But behind the scenes, it’s increasingly clear that for the most part, broadcasters upheld their part of their “voluntary” partnership to help deliver emergency information: the test data and audio delivered from FEMA to the Primary Entry Point (PEP) stations around the region was successfully passed down the daisy chain to most of the local stations expecting to hear it. It’s just that the audio coming into the system was painfully bad – and the fault for that didn’t lie with the broadcasters but rather with FEMA itself, which reportedly fed it to the PEP stations via a garden-variety telephone conference bridge, only to have audio echo back into the bridge from one of the PEP locations.
So what’s to be learned from the test? Beyond the obvious – that there needs to be a better way to get audio to the PEP stations – the FCC and FEMA will be reviewing the mandatory reports from broadcasters to figure out if there were parts of the chain that didn’t deliver the message, however impaired it might have been. State-level emergency planners will also be reviewing the results to see if modifications are needed to the daisy-chain monitoring assignments used by EAS (though it should be noted that many states augment the daisy-chains with their own statewide satellite delivery systems that were not used for the national test). And there’s already talk about augmenting the PEP system with national-alert delivery over existing program paths such as network radio and TV satellite systems.
*In CONNECTICUT, former WNLK (1350 Norwalk)/WSTC (1400 Stamford) morning man John LaBarca didn’t take long to resurface after Cox sold those stations to public broadcaster WSHU: as of this morning, he’s doing the morning show at WDJZ (1530 Bridgeport), joining a colorful leased-time lineup that’s been heavy on religion.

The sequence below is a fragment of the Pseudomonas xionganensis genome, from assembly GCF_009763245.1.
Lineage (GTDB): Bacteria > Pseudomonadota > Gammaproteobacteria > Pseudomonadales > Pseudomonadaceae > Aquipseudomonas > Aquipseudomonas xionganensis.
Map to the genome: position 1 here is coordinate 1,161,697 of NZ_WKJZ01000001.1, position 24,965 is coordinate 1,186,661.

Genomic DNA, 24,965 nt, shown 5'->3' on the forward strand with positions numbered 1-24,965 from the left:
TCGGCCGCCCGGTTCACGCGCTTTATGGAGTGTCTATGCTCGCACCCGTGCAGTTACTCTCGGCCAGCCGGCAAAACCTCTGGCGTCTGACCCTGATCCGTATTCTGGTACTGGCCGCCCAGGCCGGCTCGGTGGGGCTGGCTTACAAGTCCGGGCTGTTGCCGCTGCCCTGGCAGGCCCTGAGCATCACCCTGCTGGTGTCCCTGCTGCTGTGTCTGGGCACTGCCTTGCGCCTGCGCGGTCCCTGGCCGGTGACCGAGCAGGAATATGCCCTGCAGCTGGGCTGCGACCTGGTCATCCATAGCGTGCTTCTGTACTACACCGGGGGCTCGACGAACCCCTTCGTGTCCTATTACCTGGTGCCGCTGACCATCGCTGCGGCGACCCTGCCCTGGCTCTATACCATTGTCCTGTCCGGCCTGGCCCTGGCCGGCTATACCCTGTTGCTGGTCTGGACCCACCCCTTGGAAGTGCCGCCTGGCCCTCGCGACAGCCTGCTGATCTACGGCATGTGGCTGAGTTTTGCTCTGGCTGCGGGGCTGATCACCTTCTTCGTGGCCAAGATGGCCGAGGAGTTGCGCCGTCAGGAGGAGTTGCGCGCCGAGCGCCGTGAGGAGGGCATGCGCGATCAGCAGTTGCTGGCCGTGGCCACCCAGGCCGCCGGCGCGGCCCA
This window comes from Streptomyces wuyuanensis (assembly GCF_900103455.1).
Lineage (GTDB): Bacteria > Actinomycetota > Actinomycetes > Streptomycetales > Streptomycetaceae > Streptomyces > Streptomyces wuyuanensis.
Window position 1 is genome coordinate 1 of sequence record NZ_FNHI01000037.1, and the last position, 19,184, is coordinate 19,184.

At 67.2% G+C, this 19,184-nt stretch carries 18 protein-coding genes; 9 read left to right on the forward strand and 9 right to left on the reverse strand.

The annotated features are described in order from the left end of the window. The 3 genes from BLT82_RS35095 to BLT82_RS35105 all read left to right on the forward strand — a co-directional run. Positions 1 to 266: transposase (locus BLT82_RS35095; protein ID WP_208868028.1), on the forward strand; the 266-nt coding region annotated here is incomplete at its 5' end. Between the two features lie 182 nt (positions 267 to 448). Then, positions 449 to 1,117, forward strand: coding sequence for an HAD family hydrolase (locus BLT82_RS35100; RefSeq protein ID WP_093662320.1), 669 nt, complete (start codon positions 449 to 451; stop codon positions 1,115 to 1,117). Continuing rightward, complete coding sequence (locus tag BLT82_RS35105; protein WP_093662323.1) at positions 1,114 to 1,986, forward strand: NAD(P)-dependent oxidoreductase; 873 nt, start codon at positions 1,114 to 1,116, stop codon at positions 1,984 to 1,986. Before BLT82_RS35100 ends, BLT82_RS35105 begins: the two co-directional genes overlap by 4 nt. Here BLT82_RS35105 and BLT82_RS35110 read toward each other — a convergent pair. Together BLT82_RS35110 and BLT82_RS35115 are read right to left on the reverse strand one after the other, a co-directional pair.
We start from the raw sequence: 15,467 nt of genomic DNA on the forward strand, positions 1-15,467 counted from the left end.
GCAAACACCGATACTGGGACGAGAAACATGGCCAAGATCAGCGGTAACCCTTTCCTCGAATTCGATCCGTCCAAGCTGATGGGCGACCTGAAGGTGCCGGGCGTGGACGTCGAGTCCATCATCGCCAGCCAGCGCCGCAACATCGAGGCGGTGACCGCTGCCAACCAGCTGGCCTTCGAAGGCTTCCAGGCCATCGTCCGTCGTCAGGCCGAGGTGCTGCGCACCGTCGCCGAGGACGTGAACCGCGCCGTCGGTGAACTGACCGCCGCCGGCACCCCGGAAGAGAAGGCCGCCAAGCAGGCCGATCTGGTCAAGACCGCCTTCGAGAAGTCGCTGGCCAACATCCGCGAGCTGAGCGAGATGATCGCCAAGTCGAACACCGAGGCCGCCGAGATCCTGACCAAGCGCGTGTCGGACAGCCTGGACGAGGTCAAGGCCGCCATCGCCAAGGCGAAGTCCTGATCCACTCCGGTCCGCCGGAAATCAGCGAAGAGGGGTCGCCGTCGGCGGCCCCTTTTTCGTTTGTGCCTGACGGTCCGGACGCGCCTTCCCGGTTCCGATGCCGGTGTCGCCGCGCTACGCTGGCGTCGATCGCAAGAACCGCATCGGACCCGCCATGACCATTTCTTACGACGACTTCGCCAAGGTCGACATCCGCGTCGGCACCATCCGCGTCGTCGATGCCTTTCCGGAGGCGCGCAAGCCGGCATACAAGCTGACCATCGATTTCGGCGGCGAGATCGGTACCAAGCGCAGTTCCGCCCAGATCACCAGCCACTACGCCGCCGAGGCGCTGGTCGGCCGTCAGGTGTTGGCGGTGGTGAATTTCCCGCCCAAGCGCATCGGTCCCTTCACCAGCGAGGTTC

LaBarca’s new show will air from 7-10 AM on WDJZ, give or take the station’s daytime-only schedule; it’s not yet clear what becomes of LaBarca’s weekend “Italian House Party,” which was originally set to continue on WNLK and WSTC.
*It’s sounding a lot like Christmas in eastern MASSACHUSETTS, where CBS Radio’s WODS (103.3) and Greater Media’s WROR-FM (105.7) both flipped to holiday tunes last week, as they’ve done for the last few years running.
Down the dial a bit, WFNX (101.7 Lynn) is cranking up its celebration of its 28th anniversary: it’s planning an extended “Flashback Weekend” that will start Wednesday, November 23 and wrap up Sunday, November 28, featuring many voices from the alternative rocker’s history.
*It’s rare to hear a new AM station on the air in CANADA, but there’s one in the greater Ottawa area this week: CIRA-5 (1350) began testing on Friday, running 1000 watts by day and 135 watts at night from a transmitter site on the Quebec side of the river. The new signal will eventually be the Gatineau/Ottawa relay of religious “Radio Ville Marie,” CIRA (91.3 Montreal), though for the moment it’s instead simulcasting “Radio Enfant” CJEU (1670), whose transmitter site it shares.
Five Years Ago: November 12, 2007 -
*It’s always nice to see radio stations join together to raise money for a good cause – but the impromptu collaboration of an entire NEW HAMPSHIRE radio market last week was truly something to behold.
We told you last week that Pauline Loyd (aka “Polly Robbins” of WWOD, WXLF, WNTK and several other Upper Valley stations) was struggling in her fight against breast cancer, and even as we were typing our news item, those stations were banding together for a one-day radiothon to raise money in Pauline’s name.
“Polly’s Think Pink Radiothon” took over the airwaves of pretty much the entire market – all the stations owned by Koor Communications, Nassau Broadcasting, Great Eastern and Dartnouth’s WFRD/WDCR – for a 13-hour simulcast last Thursday based at a phone bank at the Norris Cotton Cancer Center at Dartmouth College.
It’s a small market, but by the time the phones stopped ringing and the simulcast ended Thursday night, the effort had raised over $37,000. Nice work, and a tribute to the good work broadcasters can do when they work together.
*Our NEW YORK news starts in Buffalo, where cutbacks at Entercom claimed the jobs of the entire airstaff at WLKK (107.7 Wethersfield) on Friday. PD Hank Dole remains in place, with automation running on the air while part-timers are brought in to replace the former “Lake Guides.” Also out, we’re told, is Brian B. Wilde, music director/APD at WKSE (Kiss 98.5).